Sarah’s Key

Gilles Paquet-Brenner

In July 1942, thousands of French Jews living in Paris were taken away – first to the cramped, stinking hell of the nearby Velodrome, then to the concentration camps.

One of those taken is Sarah, a 10-year-old girl who locks her brother in the cupboard of their small apartment to save him when she and her family are forced out. Years later, a journalist tries to unravel what happened to Sarah and her brother, and in turn becomes tangled in a mystery as beguiling as it is complex.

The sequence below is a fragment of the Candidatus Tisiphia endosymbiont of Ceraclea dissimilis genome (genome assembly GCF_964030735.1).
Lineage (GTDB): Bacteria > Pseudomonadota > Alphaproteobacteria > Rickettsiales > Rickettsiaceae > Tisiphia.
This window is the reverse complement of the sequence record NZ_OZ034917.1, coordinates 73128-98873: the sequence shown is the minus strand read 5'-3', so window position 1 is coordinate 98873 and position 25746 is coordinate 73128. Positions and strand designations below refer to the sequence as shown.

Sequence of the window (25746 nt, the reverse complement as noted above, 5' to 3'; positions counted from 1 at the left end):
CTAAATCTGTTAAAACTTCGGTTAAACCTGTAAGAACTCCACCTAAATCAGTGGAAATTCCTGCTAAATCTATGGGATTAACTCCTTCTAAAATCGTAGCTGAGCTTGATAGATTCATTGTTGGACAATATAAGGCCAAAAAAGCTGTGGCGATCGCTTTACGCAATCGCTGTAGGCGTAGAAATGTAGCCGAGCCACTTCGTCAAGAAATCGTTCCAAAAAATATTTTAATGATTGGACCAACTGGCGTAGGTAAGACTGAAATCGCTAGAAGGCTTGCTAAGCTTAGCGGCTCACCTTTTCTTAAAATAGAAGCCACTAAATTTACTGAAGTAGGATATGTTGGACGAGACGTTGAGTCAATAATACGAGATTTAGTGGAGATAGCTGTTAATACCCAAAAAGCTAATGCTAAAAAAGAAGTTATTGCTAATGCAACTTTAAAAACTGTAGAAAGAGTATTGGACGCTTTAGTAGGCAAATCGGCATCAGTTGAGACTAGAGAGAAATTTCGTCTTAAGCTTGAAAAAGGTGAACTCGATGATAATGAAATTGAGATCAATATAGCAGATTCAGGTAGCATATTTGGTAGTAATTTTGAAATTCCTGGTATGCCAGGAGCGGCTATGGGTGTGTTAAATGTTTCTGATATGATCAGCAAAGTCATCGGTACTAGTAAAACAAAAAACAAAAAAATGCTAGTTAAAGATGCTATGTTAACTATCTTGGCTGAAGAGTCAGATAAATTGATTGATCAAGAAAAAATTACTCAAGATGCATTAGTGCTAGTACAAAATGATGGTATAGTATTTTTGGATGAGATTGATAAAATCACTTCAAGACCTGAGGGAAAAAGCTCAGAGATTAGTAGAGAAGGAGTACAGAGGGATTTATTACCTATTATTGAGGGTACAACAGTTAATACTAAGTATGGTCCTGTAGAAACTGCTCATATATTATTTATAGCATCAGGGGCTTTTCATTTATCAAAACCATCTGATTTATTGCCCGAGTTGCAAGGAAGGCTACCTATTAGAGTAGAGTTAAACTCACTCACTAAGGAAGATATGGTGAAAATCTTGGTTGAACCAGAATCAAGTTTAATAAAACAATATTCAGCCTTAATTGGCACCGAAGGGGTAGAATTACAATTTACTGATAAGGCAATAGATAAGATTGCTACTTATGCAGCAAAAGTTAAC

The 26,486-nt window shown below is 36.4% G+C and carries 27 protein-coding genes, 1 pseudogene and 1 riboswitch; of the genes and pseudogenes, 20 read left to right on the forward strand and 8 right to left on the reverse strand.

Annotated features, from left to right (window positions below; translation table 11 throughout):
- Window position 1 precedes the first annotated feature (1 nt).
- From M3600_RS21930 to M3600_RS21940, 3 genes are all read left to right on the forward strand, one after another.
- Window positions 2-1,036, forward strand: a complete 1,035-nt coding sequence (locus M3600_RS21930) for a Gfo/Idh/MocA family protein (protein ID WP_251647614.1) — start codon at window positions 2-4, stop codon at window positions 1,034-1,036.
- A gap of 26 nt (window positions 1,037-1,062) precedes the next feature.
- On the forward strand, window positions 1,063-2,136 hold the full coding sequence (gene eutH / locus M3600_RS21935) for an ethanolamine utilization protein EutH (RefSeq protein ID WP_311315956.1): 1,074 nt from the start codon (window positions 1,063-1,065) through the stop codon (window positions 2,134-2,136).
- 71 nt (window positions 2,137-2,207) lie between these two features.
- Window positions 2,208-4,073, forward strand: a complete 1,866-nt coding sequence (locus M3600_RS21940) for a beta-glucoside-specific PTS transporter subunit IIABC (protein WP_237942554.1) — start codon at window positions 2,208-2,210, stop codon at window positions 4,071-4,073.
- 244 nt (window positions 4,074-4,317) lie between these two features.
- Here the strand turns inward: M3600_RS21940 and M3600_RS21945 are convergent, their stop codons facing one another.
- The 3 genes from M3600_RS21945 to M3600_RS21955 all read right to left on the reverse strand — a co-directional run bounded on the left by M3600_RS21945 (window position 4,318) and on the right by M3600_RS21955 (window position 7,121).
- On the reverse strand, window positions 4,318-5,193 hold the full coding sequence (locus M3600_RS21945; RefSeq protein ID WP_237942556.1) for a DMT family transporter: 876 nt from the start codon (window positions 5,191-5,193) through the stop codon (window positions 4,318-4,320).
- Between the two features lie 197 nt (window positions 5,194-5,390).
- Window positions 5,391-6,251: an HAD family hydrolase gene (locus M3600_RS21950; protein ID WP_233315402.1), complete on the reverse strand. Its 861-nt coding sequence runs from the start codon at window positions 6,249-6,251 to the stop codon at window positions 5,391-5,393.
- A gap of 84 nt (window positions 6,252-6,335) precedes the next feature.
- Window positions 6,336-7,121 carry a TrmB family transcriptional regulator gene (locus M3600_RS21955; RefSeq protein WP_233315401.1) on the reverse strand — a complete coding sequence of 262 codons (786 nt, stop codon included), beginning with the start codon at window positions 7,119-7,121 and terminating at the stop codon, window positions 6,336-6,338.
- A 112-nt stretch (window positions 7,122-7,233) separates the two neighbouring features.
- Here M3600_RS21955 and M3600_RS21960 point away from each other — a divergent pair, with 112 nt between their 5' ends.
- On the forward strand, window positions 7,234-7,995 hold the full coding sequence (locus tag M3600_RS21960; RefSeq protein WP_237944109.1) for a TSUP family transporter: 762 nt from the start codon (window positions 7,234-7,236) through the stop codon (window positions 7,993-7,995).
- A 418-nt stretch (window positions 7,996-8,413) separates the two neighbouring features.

And Sarah’s Key is a very complex film – one that rewards as much as it frustrates, and intrigues as much as it revolts. Kristin Scott Thomas, as reporter Julia Jarmond, might be the main draw, but it is young actor Melusine Mayance as Sarah who is the beating heart of the film. Her desperate, haunted presence gives way to breathtaking sadness, and she endures even into the muddled second half, when Julia’s story takes over and the film goes on a little longer than it needs to.

A remarkable film; flawed, but deeply captivating.

Rob Boffard